We are searching data for your request:
Upon completion, a link will appear to access the found materials.
Fiber's role in health maintenance exceeds its reputation as nothing more than roughage. One of the two types of dietary fiber, soluble fiber offers additional health benefits that lower your risk of developing cardiovascular disease and Type 2 diabetes. One of the best ways to get the soluble fiber you need is to include a variety of fruits and vegetables in your daily diet.
Soluble Fiber Basics
Fruits and vegetables contain soluble and insoluble fiber in varying proportions. When you eat soluble fiber, it absorbs water to form a gel-like mass, which helps you feel full and provides other health benefits. It prevents a surge in blood sugar after you eat by slowing down the absorption of carbohydrates. Keeping blood sugar balanced lowers your risk of gaining weight and developing insulin resistance. Soluble fiber also lowers cholesterol levels by binding with cholesterol and carrying it out of your body.
Soluble Fiber in Vegetables
Vegetables with the most soluble fiber include green peas, asparagus, sweet potatoes and Brussels sprouts. They contain 1 to 2 grams of soluble fiber and 2.8 to 4 grams of total fiber in one-half cup of cooked vegetables. A similar serving of beets, broccoli, corn, carrots, cauliflower, green beans and spinach supplies 0.5 to 1 gram of soluble fiber and 1 to 2 grams of total fiber. Fresh celery and sweet peppers each have 0.7 grams of soluble fiber and 1.7 grams of total fiber in a 1-cup serving.
Soluble Fiber in Fruits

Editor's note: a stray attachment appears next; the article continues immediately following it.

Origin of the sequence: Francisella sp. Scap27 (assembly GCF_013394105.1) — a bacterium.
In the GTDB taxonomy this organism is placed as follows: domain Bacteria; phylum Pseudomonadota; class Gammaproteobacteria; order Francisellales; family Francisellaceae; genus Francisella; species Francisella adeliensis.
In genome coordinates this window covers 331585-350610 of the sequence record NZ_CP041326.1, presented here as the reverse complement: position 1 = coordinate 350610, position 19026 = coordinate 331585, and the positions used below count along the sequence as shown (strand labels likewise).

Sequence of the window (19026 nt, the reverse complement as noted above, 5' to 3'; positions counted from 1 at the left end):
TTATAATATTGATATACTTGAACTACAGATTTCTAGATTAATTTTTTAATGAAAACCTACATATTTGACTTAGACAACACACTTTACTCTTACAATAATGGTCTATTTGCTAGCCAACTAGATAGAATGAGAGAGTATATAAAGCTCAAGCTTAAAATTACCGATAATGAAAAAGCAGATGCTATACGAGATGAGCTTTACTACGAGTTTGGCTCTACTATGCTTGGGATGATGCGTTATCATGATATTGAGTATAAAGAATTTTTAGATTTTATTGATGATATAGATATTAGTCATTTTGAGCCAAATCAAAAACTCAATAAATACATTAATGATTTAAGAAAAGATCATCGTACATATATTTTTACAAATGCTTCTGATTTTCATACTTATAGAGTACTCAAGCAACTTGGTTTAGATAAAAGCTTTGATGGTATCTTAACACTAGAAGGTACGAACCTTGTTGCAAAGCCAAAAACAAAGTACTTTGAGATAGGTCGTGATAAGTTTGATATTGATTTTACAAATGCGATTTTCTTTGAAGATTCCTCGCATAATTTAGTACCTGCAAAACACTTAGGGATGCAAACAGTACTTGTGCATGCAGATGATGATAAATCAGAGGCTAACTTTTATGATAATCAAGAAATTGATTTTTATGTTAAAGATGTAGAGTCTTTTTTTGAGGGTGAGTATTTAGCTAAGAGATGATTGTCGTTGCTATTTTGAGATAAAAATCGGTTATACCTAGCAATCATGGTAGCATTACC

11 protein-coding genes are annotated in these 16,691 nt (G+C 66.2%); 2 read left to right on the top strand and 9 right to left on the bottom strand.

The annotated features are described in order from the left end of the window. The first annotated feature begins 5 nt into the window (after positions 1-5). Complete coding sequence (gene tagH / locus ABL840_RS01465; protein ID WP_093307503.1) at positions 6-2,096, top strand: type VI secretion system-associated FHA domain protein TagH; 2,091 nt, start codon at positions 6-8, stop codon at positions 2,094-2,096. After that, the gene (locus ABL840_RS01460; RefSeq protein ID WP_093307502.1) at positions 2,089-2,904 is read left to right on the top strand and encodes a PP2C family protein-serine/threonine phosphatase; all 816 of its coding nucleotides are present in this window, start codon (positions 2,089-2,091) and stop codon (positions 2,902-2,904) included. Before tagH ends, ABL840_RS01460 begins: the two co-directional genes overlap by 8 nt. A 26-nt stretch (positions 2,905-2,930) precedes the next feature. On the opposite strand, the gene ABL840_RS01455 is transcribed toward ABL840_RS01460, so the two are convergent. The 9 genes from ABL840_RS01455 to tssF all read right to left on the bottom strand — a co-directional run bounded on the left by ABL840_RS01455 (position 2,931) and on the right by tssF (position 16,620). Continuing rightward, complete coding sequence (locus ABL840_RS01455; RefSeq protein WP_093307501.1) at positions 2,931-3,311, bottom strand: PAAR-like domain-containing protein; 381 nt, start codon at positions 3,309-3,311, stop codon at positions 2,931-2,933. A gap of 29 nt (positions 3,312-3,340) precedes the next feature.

Fruits that have the least amount of soluble fiber are grapes, watermelon and cantaloupe. They only have 0.2 to 0.4 grams of soluble fiber and less than 1 gram of total fiber in a typical serving. Oranges have the most, with one small orange providing 1.8 grams of soluble fiber and 2.9 grams of total fiber. Most of your other favorite fruits have 1 to 1.8 grams of soluble fiber and 2 to 3.5 grams of total fiber in a typical serving. The fruits on this list include one apple, orange, banana, peach and pear, 0.5 of a grapefruit, 1 cup of raspberries and 1.25 cups of strawberries.
The Institute of Medicine establishes guidelines for the daily intake of total fiber, but it does not determine separate recommendations for soluble and insoluble fiber. However, the University of California suggests that about one-fourth of your total fiber intake, or 6 to 9 grams daily, should consist of soluble fiber. The adequate intake for total fiber is 25 grams daily for women, while men should consume 38 grams of total fiber daily. After you turn 51, the recommendations drop to 21 grams for women and 30 grams for men.